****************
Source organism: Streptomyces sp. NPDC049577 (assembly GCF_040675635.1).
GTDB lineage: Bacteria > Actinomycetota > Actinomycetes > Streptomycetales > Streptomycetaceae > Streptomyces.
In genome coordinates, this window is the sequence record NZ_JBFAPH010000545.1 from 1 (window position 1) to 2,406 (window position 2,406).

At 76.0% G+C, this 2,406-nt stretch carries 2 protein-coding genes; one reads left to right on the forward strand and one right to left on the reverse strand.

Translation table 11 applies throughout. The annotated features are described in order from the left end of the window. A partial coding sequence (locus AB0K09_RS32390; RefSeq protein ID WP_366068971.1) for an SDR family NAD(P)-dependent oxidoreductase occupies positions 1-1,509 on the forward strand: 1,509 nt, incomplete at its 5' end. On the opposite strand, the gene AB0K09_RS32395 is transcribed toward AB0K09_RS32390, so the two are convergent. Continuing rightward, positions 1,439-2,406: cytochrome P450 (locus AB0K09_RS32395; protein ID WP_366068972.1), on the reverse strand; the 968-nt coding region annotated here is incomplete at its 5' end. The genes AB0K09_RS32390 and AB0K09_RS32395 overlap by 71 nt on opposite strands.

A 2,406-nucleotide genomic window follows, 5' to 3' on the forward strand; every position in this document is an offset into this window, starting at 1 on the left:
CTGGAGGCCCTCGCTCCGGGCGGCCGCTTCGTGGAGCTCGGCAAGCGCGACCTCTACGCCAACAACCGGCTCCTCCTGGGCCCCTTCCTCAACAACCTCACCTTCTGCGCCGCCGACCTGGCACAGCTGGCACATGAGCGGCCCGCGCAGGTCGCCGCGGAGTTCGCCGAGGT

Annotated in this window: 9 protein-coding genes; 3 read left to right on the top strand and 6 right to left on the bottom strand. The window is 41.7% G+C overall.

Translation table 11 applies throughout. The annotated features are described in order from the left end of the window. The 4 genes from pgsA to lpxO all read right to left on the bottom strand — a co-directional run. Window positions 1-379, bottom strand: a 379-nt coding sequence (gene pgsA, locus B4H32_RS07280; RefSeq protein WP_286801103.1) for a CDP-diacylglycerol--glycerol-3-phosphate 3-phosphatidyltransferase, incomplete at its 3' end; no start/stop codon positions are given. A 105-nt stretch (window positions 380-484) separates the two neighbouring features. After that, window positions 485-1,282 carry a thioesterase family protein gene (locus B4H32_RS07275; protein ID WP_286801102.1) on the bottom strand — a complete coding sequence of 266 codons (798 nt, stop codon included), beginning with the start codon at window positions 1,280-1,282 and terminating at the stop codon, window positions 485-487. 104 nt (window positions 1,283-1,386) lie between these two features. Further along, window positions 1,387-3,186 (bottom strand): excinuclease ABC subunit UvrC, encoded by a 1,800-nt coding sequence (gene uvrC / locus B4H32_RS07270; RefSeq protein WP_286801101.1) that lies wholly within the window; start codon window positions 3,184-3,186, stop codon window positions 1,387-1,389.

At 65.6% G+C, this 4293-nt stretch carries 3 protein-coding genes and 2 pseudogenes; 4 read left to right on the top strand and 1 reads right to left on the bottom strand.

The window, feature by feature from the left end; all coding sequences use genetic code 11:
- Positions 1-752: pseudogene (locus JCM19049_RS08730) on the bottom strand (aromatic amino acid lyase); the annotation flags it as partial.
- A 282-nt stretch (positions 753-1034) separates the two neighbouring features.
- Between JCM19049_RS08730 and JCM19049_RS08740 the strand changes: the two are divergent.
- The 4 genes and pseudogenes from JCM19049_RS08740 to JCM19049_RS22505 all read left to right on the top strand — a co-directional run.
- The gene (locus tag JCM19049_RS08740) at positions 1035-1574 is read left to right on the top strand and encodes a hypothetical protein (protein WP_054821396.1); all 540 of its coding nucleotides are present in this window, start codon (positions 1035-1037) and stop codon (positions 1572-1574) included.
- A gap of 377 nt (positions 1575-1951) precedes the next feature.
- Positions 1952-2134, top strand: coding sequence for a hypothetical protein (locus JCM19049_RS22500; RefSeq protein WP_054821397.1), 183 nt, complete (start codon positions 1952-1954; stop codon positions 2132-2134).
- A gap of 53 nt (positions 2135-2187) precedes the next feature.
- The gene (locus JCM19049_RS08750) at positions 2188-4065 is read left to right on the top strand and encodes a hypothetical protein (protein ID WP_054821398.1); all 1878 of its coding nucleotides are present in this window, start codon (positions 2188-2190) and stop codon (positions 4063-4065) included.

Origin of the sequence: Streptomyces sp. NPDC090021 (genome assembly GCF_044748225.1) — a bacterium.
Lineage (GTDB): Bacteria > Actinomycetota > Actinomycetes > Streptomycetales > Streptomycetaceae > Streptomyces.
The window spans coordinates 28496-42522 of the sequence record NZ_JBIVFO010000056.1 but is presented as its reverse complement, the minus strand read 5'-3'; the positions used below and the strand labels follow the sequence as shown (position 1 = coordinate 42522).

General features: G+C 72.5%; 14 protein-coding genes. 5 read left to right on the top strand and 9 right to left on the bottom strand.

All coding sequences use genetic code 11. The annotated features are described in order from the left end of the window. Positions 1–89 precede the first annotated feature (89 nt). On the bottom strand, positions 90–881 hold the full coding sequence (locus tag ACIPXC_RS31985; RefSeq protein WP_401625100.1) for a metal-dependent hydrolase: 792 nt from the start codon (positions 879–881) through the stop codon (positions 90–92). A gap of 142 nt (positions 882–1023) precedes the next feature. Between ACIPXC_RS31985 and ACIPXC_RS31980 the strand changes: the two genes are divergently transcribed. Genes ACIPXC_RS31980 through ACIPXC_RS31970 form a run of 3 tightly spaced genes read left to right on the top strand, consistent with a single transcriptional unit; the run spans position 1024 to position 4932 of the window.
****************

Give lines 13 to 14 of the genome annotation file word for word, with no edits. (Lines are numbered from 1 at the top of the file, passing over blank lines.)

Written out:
- A 282-nt stretch (positions 753-1034) separates the two neighbouring features.
- Between JCM19049_RS08730 and JCM19049_RS08740 the strand changes: the two are divergent.